Installation notes for Discourse on Bash for Windows

Here are some rough notes on how I went about install Discourse on Bash for Windows:

Install required packages

Mostly a cut-and-paste job from our docker base image.

curl | sudo apt-key add -
echo "deb $(lsb_release -sc)-pgdg main" | sudo tee /etc/apt/sources.list.d/postgres.list

sudo apt-get update

sudo apt-get install build-essential git build-essential git wget \
      libxslt1-dev libcurl4-openssl-dev \
      libssl-dev libyaml-dev libtool \
      libxml2-dev gawk  \
      postgresql-client-9.5  libpq-dev libreadline-dev \
      language-pack-en \
      psmisc whois redis-server \
      advancecomp jhead jpegoptim libjpeg-turbo-progs optipng libjemalloc-dev imagemagick

Installing rbenv

git clone ~/.rbenv
cd ~/.rbenv && src/configure && make -C src
echo 'export PATH="$HOME/.rbenv/bin:$PATH"' >> ~/.bashrc
echo 'eval "$(rbenv init -)"' >> ~/.bashrc

exit shell and start again so env is there.

Install ruby

rbenv install 2.3.1

echo 2.3.1 >> ~/.rbenv/version

Make :cocktail: this will take a while cause the filesystem is very slow.

Install Postgres on Windows

This is required cause installing postgres is not yet supported.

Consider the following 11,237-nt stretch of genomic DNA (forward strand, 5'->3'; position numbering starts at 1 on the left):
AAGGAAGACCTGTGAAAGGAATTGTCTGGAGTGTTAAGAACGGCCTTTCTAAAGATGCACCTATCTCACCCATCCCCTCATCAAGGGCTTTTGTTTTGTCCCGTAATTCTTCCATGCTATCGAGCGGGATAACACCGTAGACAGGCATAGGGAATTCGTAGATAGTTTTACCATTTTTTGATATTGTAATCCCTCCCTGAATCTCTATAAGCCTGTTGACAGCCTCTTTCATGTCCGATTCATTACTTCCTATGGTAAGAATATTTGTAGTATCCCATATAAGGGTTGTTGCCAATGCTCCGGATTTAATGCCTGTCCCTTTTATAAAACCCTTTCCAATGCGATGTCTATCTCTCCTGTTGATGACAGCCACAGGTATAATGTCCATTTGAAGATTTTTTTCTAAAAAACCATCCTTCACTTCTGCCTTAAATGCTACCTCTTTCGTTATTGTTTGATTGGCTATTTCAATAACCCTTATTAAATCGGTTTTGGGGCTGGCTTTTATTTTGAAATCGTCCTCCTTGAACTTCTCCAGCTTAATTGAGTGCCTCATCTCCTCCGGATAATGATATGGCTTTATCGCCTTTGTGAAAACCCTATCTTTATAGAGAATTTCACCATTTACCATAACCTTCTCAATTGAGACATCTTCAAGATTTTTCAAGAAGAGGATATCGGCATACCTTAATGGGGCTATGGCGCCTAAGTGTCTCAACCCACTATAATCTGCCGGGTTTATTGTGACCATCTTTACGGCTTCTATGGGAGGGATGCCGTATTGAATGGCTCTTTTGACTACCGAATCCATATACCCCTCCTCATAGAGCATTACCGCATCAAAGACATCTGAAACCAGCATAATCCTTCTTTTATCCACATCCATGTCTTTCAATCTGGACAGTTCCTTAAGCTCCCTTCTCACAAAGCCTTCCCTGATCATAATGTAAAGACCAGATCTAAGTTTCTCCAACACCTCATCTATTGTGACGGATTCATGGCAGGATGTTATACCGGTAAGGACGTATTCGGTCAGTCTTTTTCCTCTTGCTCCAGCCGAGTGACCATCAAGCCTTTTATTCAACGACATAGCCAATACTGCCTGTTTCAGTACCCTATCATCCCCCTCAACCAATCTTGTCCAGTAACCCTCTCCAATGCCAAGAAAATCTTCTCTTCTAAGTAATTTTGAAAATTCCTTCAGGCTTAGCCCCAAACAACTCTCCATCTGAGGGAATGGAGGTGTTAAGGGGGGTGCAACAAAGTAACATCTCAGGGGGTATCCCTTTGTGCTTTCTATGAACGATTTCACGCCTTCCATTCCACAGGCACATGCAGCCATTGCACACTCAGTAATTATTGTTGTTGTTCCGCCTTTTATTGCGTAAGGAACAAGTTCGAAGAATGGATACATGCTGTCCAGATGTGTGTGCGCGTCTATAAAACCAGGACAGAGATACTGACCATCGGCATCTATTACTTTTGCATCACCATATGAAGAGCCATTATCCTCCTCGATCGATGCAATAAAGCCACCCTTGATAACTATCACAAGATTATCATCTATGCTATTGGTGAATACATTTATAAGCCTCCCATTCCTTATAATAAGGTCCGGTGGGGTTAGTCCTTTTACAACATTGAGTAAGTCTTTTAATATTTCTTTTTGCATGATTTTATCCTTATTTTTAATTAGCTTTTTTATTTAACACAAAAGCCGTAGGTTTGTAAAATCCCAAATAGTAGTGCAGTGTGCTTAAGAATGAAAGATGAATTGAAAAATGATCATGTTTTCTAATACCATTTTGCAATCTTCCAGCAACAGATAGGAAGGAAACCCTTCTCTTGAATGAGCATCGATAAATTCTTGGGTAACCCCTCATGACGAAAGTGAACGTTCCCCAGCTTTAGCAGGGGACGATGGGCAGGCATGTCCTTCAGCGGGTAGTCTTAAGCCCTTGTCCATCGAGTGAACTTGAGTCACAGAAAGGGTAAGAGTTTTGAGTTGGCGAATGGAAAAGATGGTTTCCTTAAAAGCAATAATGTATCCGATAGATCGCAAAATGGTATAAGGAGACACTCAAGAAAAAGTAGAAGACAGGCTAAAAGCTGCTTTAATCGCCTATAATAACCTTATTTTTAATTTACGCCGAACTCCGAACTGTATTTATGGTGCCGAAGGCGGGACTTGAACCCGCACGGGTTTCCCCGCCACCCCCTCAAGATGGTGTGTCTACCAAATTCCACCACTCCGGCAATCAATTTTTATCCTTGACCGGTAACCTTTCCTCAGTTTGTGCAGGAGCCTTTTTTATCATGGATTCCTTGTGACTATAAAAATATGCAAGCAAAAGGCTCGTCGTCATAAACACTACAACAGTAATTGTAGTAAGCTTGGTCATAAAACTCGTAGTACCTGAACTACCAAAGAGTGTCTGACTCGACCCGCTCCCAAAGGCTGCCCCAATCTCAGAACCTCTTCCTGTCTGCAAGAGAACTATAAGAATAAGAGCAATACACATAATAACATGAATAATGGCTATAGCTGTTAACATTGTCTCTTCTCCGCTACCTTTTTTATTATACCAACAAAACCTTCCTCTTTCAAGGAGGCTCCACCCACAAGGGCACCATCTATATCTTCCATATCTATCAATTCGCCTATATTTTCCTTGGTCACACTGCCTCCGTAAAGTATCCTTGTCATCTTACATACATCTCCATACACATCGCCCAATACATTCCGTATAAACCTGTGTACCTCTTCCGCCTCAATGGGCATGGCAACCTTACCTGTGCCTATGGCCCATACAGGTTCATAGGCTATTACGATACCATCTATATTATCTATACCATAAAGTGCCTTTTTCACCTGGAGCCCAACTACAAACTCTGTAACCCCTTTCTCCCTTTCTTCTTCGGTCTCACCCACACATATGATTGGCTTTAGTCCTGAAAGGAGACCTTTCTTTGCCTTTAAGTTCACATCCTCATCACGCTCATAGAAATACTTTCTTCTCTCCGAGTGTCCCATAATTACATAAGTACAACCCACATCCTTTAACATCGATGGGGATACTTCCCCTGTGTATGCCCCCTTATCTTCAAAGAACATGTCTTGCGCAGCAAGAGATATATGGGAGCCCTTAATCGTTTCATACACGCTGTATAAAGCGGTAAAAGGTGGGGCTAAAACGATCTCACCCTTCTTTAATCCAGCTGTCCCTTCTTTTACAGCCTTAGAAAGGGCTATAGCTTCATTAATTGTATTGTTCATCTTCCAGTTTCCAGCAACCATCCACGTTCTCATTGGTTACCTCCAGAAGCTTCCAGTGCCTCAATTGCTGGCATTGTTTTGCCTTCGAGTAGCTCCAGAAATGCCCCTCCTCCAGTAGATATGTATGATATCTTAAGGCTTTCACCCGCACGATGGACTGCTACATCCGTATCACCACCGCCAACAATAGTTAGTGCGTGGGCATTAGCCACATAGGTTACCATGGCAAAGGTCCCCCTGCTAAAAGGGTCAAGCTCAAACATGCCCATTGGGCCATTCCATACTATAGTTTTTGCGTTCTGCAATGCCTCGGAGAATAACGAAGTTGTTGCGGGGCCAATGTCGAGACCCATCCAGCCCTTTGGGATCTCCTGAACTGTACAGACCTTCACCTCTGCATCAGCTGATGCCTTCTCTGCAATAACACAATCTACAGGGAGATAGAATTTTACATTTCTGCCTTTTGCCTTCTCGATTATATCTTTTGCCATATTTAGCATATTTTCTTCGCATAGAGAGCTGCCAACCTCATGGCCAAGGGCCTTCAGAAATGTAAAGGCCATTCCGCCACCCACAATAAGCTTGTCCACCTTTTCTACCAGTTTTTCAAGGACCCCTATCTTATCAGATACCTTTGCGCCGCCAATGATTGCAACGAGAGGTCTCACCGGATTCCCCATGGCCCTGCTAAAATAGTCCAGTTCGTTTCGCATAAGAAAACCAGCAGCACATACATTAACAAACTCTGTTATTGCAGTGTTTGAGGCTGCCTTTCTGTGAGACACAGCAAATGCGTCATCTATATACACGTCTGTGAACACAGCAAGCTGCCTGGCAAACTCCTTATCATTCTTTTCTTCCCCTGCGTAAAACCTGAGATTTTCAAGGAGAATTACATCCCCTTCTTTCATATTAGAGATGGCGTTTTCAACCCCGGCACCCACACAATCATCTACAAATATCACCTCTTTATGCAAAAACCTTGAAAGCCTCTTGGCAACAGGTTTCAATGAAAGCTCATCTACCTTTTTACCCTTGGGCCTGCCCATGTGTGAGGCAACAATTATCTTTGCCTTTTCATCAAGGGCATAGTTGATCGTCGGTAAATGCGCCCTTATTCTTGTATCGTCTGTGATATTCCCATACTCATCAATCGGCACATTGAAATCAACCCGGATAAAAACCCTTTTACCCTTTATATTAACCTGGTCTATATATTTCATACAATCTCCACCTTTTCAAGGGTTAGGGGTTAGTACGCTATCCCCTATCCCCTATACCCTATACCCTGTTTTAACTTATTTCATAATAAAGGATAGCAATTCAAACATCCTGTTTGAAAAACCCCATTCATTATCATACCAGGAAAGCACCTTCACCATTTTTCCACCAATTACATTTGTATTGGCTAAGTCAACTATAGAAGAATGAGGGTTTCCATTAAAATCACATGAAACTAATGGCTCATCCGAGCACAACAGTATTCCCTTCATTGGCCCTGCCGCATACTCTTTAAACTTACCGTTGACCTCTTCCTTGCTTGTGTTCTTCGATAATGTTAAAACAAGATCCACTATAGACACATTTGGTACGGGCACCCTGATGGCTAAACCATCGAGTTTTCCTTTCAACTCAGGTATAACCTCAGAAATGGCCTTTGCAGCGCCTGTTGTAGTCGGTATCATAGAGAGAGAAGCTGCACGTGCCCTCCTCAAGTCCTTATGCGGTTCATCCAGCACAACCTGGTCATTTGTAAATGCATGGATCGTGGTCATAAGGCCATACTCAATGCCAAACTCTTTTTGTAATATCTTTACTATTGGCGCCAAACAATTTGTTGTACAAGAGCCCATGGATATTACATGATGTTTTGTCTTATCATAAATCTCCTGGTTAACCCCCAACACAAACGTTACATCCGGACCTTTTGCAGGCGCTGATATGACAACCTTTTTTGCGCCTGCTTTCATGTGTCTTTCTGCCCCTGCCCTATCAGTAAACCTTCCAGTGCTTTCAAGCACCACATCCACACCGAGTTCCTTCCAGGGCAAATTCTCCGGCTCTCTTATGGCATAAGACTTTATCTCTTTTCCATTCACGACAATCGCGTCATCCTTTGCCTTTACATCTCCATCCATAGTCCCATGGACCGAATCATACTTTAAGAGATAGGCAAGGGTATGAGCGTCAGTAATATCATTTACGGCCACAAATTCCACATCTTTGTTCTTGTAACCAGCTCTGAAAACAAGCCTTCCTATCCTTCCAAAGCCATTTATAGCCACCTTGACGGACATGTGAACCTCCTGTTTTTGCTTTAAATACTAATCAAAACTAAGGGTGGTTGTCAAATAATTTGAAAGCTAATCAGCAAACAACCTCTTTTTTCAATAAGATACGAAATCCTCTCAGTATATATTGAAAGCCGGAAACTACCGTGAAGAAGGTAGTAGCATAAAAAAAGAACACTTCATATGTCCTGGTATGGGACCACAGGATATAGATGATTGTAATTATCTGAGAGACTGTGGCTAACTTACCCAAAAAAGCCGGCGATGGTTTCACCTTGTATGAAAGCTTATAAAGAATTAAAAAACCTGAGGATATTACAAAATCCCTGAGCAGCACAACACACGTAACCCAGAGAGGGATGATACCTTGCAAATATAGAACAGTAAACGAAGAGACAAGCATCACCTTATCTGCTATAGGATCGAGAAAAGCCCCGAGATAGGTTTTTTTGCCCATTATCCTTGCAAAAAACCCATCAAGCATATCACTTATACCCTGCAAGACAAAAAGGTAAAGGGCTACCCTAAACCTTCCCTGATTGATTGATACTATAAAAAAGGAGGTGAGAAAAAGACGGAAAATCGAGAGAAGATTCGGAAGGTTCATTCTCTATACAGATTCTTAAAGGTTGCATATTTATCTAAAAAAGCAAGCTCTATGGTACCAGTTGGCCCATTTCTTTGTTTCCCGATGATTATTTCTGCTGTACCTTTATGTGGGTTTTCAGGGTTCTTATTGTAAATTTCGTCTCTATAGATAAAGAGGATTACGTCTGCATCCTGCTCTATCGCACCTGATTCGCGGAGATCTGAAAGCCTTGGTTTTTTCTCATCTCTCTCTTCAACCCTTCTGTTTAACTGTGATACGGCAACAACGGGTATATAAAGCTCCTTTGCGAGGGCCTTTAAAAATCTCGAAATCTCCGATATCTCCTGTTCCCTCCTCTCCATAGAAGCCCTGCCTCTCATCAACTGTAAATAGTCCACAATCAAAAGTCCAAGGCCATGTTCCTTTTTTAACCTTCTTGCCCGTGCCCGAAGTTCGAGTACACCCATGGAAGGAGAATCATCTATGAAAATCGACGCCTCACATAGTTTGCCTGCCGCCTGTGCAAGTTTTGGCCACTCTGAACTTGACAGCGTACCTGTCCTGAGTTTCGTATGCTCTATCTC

Install Discourse

git clone

gem install bundler
cd discourse
bundle install

# correct bundler permissions per
chmod -R +t ~/.bundle/cache

bundle install

Hack database config

Edit config/database.yml:

Add the following into test and development sections:

host: localhost
username: postgres
password: YOURPWD
port: 5432

Start up redis

redis-server --bind

Migrate Discourse

bin/rake db:create db:migrate

Discourse now runs! hooray :confetti_ball: :champagne:

At the end of this process Discourse running on Windows without ANY VM installed. This is quite impressive.

bundle exec puma

The good news!

Discourse runs fine, its a little bit fiddly but all the gems install and the test suite runs.

Once booted up Discourse is quite fast and usable.

The bad news!

The filesystem mapping technology keeps the original files in an NTFS partition and performs internal mapping, pretending this filesystem is actually a Linux native one. Unfortunately NTFS + mapping overhead means that it is much slower than using ext4fs directly or some other native solution.

The effect of this in real terms is:

  • Running our test suite is slower

Bash on Ubuntu on Windows takes 8:20 to run the test suite. My ubuntu VM takes 6:15. Same hardware.

  • Installing ruby / gems and so on is a lot slower

Ruby has lots of little files, I did not time it but it feels at least twice slower to compile ruby from source.

  • Booting Discourse takes more than twice longer:
# Linux VM 
sam@ubuntu discourse % time bin/rails r "puts 'hi'"

2.54s user 
0.50s system 
99% cpu 
3.059 total

# Bash on Ubuntu on Windows

sam@SAM-PC:~/discourse$ time bin/rails r "puts 'hi'"

real    0m7.123s
user    0m3.063s
sys     0m4.000s

7.12secs VS 3.05secs

This means that starting up a dev web server and opening up a rails console take much longer.

This is a huge issue, it is big enough for me to recommend against this setup for now.

There is an open ticket that once resolved will allow bash on Windows to run native filesystems, once that is implemented we should revisit these results: